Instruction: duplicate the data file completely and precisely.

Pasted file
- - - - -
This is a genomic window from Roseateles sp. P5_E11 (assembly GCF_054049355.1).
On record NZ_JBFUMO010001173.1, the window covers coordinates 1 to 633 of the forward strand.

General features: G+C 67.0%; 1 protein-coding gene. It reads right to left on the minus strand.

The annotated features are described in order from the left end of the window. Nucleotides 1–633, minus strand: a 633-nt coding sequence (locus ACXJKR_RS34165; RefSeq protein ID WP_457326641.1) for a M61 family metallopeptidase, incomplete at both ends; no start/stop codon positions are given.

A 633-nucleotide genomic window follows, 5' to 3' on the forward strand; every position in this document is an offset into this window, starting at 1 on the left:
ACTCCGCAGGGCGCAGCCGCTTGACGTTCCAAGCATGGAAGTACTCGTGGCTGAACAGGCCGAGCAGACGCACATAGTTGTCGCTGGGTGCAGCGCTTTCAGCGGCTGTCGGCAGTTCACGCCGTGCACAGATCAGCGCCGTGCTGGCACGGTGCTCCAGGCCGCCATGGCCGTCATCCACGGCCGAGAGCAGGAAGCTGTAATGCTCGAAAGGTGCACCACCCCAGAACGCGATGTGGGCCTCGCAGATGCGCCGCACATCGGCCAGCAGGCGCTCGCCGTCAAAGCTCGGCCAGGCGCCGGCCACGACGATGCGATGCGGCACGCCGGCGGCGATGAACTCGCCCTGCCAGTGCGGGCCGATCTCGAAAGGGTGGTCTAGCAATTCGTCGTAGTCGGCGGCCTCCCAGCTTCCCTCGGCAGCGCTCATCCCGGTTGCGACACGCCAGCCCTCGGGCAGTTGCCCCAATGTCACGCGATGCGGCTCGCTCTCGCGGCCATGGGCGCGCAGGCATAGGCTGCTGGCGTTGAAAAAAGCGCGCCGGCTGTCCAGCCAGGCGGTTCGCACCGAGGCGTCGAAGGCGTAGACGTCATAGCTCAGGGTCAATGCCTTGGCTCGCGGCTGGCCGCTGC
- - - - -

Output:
This is a genomic window from Roseateles sp. P5_E11 (assembly GCF_054049355.1).
On record NZ_JBFUMO010001173.1, the window covers coordinates 1 to 633 of the forward strand.

General features: G+C 67.0%; 1 protein-coding gene. It reads right to left on the minus strand.

The annotated features are described in order from the left end of the window. Nucleotides 1–633, minus strand: a 633-nt coding sequence (locus ACXJKR_RS34165; RefSeq protein ID WP_457326641.1) for a M61 family metallopeptidase, incomplete at both ends; no start/stop codon positions are given.

A 633-nucleotide genomic window follows, 5' to 3' on the forward strand; every position in this document is an offset into this window, starting at 1 on the left:
ACTCCGCAGGGCGCAGCCGCTTGACGTTCCAAGCATGGAAGTACTCGTGGCTGAACAGGCCGAGCAGACGCACATAGTTGTCGCTGGGTGCAGCGCTTTCAGCGGCTGTCGGCAGTTCACGCCGTGCACAGATCAGCGCCGTGCTGGCACGGTGCTCCAGGCCGCCATGGCCGTCATCCACGGCCGAGAGCAGGAAGCTGTAATGCTCGAAAGGTGCACCACCCCAGAACGCGATGTGGGCCTCGCAGATGCGCCGCACATCGGCCAGCAGGCGCTCGCCGTCAAAGCTCGGCCAGGCGCCGGCCACGACGATGCGATGCGGCACGCCGGCGGCGATGAACTCGCCCTGCCAGTGCGGGCCGATCTCGAAAGGGTGGTCTAGCAATTCGTCGTAGTCGGCGGCCTCCCAGCTTCCCTCGGCAGCGCTCATCCCGGTTGCGACACGCCAGCCCTCGGGCAGTTGCCCCAATGTCACGCGATGCGGCTCGCTCTCGCGGCCATGGGCGCGCAGGCATAGGCTGCTGGCGTTGAAAAAAGCGCGCCGGCTGTCCAGCCAGGCGGTTCGCACCGAGGCGTCGAAGGCGTAGACGTCATAGCTCAGGGTCAATGCCTTGGCTCGCGGCTGGCCGCTGC